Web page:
As oil has plunged, so have share prices for a variety of the leading players in solar energy. Solar firms like First Solar (FSLR) and SolarCity (SCTY) now sit closer to their 52-week lows than highs. But of the major solar stocks, one has taken it on the chin even harder — SunEdison (SUNE).
In just over a month, SUNE stock has fallen more than 60% from just over $30 to around $11 per share. And while some of that drop could be justified, we’ve now hit the point where SUNE is starting to look like a tantalizing value among the major solar stock players. And indeed, SUNE stock has rocketed 18% higher in the last five trading days.
For investors willing to take one a bit of risk, SUNE could be one of the brightest rays of sunshine in the solar sector.
SUNE’s Big Drop
Stocks usually don’t drop 64% over the course of a month without any reason, especially when the sector is humming right along. Like many companies, SunEdison’s currently cloudy skies are a result of debt and taking on too much at once.
As pricing for solar panels sits at decade lows (thanks to the ongoing glut of cheap Chinese modules), SunEdison took a page out of rival’s playbooks and began building grid-scale solar projects.
This sort of utility-focused business has worked well for FSLR and SunPower (SPWR), two solar firms with loads of experience and deep pockets.
After spinning out wafer producer SunEdison Semiconductor (SEMI), however, SUNE needed some serious funding to keep the ball rolling. So it tapped the debt market in a big way.
SUNE has about $17 billion in total liabilities on its balance sheet — with around $9 billion of that in long term debt. But it wasn’t done piling on debt. Throughout August, SunEdison announced a series of new funding initiatives, including launching a convertible preferred stock offering and partnering with the vampire squid itself — Goldman Sachs (GS) — on a new $1 billion acquisition fund. This debt doesn’t include any of the debt held by its two YieldCo’s either.
The YieldCo model is based on cash flows, collecting dividends and using those cash flows to purchase completed solar plants from the sponsoring company. The more debt that these firms accumulate (which continues to be added), the less cash for SUNE to buy plants or pay a dividend.
Even worse, a lot of SUNE, TERP and GLBL’s debt is floating rate. That’s really going to stink when (or if) the Fed raises rates.
And all of this debt has changed the asset mix at SUNE. So much so, that some analysts and investors are confused by the structure.
SunEdison recently made a $2 billion for residential solar installer Vivint Solar and First Wind, a developer of wind farms. Add in its recent foray into emerging markets and it’s easy to see why some investors have said that SUNE is taking on too much at one time.
With investors’ risk-off attitude in the markets currently, SUNE stock didn’t have a chance against some of its more conservatively managed peers.
SUNE Stock May Be a Big Buy
With nearly $1.29 billion in cash as of the end of last quarter, the problem for SUNE isn’t keeping the lights on … the problem is kicking the can long enough for its cash flows and solar to start recording profits. Both of those fronts may come sooner than later.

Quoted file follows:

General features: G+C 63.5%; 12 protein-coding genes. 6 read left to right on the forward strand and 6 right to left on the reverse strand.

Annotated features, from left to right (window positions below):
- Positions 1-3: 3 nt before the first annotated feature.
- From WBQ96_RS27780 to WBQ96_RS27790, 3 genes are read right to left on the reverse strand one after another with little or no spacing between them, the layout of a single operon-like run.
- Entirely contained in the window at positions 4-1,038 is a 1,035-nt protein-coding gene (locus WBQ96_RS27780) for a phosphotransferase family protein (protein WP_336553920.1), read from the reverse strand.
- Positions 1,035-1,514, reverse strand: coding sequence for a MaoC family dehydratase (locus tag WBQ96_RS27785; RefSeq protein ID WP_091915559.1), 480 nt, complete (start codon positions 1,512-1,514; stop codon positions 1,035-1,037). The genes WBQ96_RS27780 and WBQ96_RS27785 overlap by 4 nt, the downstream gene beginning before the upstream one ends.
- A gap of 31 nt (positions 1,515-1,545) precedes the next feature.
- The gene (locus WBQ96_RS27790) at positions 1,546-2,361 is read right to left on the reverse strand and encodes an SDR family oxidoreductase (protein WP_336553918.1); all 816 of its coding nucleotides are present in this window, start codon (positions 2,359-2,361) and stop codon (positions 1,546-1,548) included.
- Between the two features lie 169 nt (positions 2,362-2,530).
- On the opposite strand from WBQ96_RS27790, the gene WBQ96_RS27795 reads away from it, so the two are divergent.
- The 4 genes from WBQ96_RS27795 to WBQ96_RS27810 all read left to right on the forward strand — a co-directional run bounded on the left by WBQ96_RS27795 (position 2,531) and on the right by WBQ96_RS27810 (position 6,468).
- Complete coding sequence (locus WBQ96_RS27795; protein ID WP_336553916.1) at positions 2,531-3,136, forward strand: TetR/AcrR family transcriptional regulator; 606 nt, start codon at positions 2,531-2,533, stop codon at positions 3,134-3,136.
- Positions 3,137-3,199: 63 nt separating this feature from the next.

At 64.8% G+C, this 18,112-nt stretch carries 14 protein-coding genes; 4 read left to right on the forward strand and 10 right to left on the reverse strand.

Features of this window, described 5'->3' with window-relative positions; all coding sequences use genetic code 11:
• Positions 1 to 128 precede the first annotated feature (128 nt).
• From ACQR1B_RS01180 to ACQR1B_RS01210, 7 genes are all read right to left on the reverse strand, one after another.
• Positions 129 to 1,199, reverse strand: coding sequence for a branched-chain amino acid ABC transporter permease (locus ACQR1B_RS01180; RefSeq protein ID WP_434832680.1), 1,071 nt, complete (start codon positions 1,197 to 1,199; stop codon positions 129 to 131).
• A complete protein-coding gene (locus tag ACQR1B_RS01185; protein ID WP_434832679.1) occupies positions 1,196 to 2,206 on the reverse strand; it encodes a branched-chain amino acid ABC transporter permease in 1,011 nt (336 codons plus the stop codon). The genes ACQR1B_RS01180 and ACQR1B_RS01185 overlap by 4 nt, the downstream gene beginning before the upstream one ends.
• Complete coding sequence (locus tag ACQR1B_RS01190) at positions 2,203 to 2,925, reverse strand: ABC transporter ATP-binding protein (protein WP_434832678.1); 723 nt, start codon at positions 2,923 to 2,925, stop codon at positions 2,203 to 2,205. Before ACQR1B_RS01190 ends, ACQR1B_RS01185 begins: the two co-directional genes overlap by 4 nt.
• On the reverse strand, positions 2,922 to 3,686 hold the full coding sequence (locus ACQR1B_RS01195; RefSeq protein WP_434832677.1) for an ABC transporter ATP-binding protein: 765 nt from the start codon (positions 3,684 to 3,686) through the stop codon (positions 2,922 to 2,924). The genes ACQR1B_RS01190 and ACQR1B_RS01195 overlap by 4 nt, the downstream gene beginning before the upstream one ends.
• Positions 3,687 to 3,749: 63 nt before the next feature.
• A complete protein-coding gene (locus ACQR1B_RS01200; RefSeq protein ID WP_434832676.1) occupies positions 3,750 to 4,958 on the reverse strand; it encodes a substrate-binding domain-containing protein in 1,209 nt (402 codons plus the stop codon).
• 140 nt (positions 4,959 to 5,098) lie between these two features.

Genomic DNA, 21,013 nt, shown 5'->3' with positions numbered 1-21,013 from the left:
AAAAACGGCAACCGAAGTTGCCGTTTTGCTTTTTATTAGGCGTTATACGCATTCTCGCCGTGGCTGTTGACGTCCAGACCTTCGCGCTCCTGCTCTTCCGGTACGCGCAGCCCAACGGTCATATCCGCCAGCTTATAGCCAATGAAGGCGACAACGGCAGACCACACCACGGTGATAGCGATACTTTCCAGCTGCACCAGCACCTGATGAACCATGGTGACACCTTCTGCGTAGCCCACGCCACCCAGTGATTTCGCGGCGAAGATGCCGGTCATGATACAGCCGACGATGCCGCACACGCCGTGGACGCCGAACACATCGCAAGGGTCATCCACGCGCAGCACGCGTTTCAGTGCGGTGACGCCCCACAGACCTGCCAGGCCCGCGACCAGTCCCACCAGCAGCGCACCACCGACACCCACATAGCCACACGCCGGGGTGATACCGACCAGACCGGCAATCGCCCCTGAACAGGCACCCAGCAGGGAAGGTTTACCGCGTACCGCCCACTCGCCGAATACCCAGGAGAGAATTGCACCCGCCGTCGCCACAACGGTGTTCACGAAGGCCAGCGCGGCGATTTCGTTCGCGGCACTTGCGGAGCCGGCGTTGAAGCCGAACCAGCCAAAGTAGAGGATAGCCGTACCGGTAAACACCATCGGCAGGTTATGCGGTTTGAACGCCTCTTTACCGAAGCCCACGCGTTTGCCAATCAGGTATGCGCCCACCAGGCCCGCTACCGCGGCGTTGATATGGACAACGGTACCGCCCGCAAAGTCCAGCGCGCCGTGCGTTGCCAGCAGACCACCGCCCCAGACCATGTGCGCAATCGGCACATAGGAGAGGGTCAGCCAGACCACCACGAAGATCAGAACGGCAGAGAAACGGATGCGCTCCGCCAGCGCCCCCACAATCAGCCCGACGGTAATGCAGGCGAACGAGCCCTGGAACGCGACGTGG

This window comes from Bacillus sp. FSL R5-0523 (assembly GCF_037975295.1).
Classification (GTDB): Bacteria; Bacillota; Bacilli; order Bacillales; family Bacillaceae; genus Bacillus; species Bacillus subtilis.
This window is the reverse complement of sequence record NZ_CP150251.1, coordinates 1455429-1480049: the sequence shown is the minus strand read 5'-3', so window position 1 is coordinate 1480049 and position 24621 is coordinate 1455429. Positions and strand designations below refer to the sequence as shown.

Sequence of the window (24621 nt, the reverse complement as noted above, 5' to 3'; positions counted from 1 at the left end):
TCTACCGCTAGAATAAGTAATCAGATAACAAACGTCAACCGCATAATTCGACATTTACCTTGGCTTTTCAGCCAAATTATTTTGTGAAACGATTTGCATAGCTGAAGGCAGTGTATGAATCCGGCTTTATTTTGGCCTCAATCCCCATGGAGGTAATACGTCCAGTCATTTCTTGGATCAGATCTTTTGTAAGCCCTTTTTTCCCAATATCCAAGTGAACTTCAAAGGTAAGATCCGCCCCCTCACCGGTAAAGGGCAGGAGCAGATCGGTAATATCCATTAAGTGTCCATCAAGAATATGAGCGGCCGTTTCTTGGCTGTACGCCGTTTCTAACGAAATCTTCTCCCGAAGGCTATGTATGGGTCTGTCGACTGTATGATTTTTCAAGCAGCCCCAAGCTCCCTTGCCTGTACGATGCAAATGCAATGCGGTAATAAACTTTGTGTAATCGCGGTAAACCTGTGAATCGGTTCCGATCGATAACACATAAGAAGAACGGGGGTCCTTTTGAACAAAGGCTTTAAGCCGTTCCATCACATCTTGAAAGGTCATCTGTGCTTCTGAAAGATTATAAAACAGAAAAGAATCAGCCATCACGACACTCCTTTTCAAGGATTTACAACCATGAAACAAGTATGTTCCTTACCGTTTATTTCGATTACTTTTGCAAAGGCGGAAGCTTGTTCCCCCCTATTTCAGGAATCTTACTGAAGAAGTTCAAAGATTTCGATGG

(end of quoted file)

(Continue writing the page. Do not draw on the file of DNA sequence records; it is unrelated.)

As we stated before, solar installations across both utility-sized and residential facilities are surging. This is in spite of the fact that natural gas and coal prices are in the toilet. Utilities and consumers are choosing solar, and in some instances without the need for subsidies. The growth projections are immense, and it looks like the sector will hit those high estimates.
SunEdison has positioned itself to take advantage of the growth in both subsectors of the solar market. In residential, Vivant is the second-largest installer. In utility sized, TERP is a guarantee buyer for its grid-scale assets. It’s very much a win-win for SUNE.
As for the cash, it’s coming. According to SunEdison’s CEO, Ahmad Chatila, SUNE’s portion of the cash flows generated by TERP and GLBL via long-term power selling agreements will begin to flow as early as the end of this year.
That’s about a year or two earlier than initial estimated, which means that SUNE will become profitable and actually have the ability to pay down some of this high debt. Or at least give it the flexibility to refinance it into fixed interest rate debt.
So what we have is a situation where impatient investors jumped ship at the first sign of distress. Sure, that debt is an issue, but not a 64% decline kind of issue.
The Bottom Line
For investors willing to stay the course for a bit, SUNE stock could be one of the biggest values in the high sector. And retail investors wouldn’t be alone in SUNE shares.
Directors and insiders have made some pretty large purchases over the last few weeks, and billionaire hedge fund manager Steven Cohen just announced an increase of his total stake to 15.95 million shares, or about 5.1% of SunEdison’s outstanding shares.
Yes, SunEdison has debt. That’s not a secret. But the recent drop in SUNE stock was an overreaction, especially since the forecast is a bit sunnier than first reported.
As of this writing, Aaron Levitt did not hold a position in any of the aforementioned securities.